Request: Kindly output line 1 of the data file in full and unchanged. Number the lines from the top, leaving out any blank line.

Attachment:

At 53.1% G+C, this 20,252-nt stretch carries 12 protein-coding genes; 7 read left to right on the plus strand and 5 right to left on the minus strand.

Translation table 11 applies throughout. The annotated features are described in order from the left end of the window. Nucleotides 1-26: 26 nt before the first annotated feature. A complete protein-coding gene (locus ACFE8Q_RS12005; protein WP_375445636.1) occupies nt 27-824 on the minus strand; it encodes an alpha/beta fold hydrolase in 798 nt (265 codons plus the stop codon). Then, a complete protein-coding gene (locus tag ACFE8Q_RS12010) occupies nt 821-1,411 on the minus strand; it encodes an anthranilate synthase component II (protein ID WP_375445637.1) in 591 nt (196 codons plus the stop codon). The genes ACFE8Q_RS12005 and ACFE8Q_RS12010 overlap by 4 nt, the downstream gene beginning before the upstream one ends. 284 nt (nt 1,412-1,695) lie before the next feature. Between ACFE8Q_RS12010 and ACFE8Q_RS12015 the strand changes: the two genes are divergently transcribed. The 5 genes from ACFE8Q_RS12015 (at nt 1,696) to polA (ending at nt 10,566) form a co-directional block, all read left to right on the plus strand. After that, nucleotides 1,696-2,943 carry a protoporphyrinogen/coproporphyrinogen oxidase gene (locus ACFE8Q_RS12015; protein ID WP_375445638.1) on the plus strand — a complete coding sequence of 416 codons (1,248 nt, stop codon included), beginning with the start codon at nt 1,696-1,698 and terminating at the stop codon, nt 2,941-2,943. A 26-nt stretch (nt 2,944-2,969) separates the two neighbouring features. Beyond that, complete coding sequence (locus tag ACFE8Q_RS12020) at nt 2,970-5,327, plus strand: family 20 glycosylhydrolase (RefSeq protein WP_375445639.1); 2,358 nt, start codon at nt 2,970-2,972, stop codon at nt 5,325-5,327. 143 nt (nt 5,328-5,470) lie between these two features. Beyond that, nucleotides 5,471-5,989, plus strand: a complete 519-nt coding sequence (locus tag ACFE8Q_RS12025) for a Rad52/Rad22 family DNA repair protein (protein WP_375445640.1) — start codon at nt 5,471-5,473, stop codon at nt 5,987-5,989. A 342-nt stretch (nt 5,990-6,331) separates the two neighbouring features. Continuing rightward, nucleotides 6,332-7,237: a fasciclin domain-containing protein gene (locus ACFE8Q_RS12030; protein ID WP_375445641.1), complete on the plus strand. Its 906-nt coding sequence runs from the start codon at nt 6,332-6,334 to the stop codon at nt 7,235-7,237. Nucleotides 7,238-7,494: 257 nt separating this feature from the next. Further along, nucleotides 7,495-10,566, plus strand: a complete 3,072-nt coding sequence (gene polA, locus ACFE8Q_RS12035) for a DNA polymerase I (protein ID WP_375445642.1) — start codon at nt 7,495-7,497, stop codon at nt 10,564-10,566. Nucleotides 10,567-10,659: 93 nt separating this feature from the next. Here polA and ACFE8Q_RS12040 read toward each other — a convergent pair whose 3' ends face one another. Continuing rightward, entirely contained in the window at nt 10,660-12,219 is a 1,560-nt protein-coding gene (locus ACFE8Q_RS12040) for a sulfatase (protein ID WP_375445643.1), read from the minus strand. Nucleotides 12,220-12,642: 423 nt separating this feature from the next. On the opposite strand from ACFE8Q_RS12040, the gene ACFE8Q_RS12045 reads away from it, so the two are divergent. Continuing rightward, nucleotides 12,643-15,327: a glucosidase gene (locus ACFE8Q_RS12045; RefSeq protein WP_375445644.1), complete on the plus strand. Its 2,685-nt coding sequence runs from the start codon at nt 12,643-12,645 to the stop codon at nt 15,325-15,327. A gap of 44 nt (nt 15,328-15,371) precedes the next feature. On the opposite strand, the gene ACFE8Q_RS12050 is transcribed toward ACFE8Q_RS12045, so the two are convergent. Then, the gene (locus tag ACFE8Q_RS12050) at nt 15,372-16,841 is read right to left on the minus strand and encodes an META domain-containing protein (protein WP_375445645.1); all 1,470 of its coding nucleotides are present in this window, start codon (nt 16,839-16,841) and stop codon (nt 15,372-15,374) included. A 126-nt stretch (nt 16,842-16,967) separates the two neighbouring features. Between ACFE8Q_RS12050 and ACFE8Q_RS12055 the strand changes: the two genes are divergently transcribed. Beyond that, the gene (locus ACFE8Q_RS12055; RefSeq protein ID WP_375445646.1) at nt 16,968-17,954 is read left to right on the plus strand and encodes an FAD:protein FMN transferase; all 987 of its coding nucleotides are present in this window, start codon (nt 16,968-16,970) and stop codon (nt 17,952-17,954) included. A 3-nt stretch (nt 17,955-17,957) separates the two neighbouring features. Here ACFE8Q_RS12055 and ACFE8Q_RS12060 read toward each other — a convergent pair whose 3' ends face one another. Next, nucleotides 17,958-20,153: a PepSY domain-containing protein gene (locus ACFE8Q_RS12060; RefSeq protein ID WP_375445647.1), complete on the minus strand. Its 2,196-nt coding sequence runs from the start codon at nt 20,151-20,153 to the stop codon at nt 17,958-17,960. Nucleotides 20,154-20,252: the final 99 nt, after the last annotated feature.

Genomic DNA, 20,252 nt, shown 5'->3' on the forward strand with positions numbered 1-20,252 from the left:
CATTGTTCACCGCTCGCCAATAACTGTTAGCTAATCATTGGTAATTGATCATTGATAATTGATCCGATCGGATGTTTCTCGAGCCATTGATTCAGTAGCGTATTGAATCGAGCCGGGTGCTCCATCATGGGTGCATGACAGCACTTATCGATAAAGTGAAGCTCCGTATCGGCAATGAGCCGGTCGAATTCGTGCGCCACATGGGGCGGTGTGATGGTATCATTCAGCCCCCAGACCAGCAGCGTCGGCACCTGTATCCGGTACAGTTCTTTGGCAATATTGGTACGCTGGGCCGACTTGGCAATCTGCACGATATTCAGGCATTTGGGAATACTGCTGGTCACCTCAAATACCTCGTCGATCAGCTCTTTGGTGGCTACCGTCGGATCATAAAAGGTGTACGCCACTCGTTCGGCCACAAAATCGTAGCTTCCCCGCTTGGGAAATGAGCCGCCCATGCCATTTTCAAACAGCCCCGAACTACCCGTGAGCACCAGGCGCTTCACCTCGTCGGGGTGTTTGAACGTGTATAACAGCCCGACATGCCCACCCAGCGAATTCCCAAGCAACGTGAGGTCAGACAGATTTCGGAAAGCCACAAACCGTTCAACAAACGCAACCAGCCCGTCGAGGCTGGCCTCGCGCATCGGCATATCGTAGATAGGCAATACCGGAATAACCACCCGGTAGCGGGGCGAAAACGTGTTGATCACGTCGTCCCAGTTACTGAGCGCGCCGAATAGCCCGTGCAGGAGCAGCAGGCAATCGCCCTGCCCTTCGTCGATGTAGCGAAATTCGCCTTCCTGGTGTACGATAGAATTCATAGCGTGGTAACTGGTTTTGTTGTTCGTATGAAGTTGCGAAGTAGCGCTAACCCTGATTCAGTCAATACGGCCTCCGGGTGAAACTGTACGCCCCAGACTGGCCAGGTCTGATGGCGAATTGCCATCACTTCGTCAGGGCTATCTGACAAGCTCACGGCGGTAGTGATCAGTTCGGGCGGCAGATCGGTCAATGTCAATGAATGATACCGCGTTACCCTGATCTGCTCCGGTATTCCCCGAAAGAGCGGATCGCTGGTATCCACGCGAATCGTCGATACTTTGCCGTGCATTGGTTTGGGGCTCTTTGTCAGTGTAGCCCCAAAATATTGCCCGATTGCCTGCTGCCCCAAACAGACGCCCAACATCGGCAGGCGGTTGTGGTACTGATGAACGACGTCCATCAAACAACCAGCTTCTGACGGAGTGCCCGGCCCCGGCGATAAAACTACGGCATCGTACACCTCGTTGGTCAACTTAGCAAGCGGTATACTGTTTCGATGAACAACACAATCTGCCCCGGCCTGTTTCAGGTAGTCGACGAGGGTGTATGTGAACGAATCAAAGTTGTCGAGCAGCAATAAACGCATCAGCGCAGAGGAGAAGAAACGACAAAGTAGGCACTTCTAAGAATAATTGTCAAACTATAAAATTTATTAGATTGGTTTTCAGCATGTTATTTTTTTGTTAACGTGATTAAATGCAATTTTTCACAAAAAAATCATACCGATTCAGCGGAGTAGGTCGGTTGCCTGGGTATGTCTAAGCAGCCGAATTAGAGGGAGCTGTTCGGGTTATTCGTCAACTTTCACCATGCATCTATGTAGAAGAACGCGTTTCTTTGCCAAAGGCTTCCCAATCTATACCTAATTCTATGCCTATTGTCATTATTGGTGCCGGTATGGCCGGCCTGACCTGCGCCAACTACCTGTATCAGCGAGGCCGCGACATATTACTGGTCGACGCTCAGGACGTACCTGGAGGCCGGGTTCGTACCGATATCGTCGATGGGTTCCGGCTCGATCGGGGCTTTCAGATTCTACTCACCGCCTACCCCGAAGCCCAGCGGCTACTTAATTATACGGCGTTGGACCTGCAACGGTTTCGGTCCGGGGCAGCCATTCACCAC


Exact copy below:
At 53.1% G+C, this 20,252-nt stretch carries 12 protein-coding genes; 7 read left to right on the plus strand and 5 right to left on the minus strand.